'The Provincial Letters, Pensees & Scientific Treatise' (Great Books of the Western World, Volume 33)
By Blaise Pascal (Author)
The Lettres Provinciales (Provincial letters) are 18 letters written by French philosopher & theologian Blaise Pascal under the pseudonym Louis de Montalte. Written in the midst of the formulary controversy between the Jansenists & the Jesuits, they are a defense of the Jansenist Antoine Arnauld from Port-Royal-des-Champs, a friend of Pascal who in 1656 was condemned by the Faculte de Théologie at the Sorbonne in Paris for views that were claimed to be heretical. The 1st letter is dated 1/23/1656 & the 18th 3/24/1657. There's a fragmentary 19th letter. Intended as a systematic & coherent defense of the Christian faith, Pascal's Thoughts (Pensées) were assembled after his death from the scattered & unfinished writings he'd been working on. Among other things, the author advances a proposition now known as Pascal's Wager: the idea that a rational person should behave as tho God exists.
The Penseés is a collection of philosohical fragments, notes and essays in which Pascal explores the contradictions of human nature in pscyhological, social, metaphysical and - above all - theological terms. Mankind emerges from Pascal's analysis as a wretched and desolate creature within an impersonal universe, but who can be transformed through faith in God's grace.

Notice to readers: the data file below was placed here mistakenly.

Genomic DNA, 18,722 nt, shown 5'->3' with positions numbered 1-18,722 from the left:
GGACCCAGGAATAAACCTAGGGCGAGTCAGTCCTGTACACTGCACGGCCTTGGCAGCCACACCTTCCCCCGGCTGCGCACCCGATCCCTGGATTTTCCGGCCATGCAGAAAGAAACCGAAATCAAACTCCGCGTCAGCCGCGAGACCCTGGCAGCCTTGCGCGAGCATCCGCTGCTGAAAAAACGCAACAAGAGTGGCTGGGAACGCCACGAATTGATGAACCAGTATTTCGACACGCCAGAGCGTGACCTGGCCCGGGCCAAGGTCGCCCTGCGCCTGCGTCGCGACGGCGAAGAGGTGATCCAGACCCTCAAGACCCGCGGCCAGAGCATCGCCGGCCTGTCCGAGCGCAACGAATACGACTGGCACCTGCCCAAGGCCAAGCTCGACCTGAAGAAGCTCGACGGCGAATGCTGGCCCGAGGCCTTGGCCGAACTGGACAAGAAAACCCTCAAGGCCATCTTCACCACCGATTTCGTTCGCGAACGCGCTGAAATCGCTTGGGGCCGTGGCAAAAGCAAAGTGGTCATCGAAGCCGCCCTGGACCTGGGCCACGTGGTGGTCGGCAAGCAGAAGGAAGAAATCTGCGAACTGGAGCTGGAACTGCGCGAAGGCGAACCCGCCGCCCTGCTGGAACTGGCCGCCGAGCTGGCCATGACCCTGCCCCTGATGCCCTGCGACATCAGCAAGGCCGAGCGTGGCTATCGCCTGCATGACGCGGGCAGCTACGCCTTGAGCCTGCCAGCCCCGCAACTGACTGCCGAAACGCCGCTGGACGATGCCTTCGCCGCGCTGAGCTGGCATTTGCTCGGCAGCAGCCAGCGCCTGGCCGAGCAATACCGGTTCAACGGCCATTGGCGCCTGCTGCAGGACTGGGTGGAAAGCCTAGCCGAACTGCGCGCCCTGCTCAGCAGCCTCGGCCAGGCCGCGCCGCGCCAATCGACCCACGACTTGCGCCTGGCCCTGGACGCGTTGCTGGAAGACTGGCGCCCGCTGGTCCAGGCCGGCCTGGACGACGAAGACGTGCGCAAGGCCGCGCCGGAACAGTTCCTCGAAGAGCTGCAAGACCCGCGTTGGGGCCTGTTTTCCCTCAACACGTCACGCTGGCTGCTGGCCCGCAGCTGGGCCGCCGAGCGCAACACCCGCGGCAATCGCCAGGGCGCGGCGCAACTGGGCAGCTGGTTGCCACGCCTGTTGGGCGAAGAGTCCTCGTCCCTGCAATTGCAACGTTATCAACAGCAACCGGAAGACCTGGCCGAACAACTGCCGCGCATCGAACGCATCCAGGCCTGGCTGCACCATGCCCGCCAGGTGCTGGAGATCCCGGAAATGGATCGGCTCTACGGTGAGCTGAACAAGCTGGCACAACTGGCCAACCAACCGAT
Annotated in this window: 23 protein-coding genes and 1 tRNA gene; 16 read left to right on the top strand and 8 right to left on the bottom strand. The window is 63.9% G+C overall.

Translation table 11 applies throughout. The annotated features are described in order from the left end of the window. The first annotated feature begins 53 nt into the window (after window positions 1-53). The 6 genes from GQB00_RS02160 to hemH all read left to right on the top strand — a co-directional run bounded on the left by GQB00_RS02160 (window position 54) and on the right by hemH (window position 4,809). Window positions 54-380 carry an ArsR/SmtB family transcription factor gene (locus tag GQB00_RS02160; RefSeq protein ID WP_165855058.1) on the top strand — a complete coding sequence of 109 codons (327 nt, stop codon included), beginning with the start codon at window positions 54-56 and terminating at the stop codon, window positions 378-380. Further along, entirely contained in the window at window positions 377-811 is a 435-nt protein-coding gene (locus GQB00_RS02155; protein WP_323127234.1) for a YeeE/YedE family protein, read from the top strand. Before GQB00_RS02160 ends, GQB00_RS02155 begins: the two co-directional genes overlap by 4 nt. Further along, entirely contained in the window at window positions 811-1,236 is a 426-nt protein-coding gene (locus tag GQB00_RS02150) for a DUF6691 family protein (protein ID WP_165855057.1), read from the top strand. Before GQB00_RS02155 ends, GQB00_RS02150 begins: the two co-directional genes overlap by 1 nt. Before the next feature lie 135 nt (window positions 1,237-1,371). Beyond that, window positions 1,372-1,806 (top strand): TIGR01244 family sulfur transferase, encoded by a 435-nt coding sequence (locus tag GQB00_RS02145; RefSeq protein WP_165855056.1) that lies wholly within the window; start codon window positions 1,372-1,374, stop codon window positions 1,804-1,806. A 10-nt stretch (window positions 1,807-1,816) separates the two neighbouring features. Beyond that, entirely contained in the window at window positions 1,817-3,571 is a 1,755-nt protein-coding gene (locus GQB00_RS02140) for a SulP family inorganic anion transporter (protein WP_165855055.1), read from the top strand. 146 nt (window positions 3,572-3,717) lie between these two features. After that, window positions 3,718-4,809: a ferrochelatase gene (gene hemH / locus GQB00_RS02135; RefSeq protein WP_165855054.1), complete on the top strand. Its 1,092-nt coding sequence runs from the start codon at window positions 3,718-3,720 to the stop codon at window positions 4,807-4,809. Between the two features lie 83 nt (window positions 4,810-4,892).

This volume also includes Pascal's scientific treatises on mathematics and physics.
French mathematician and philosopher Blaise Pascal was a contemporary of René Descartes and was ten when Galileo Galilei was forced to recant his belief that the earth circled the sun. He and Thomas Hobbes lived in Paris at the same time (1640) including the year Hobbes published his famous Leviathan (1651). Together with Pierre de Fermat, Pascal created the calculus of probabilities.
A near-fatal carriage accident in November 1654 — less than eight years before his death — persuaded him to turn his intellect finally toward religion. The story goes that on the proverbial dark and stormy night, while Pascal was riding in a carriage across a bridge in a Paris suburb, a fright caused the horses to bolt, sending them over the edge. The carriage bearing Pascal survived. Pascal took the incident as a sign and devoted himself to theology. It was at this point that he began writing a series against the Jesuits in 1657 called the Provincial Letters.
Pascal is perhaps most famous for his Wager ('Pascal's Wager'), which is not as clear in his language as in this summary: "If Jesus does not exist, the non Christian loses little by believing in him and gains little by not believing. If Jesus does exist, the non Christian gains eternal life by believing and loses an infinite good by not believing.”
Sick throughout his life, Pascal died in Paris, probably from a combination of tuberculosis and stomach cancer at age 39. At the last he was a Jansenist Catholic. No one knows if Pascal won his Wager.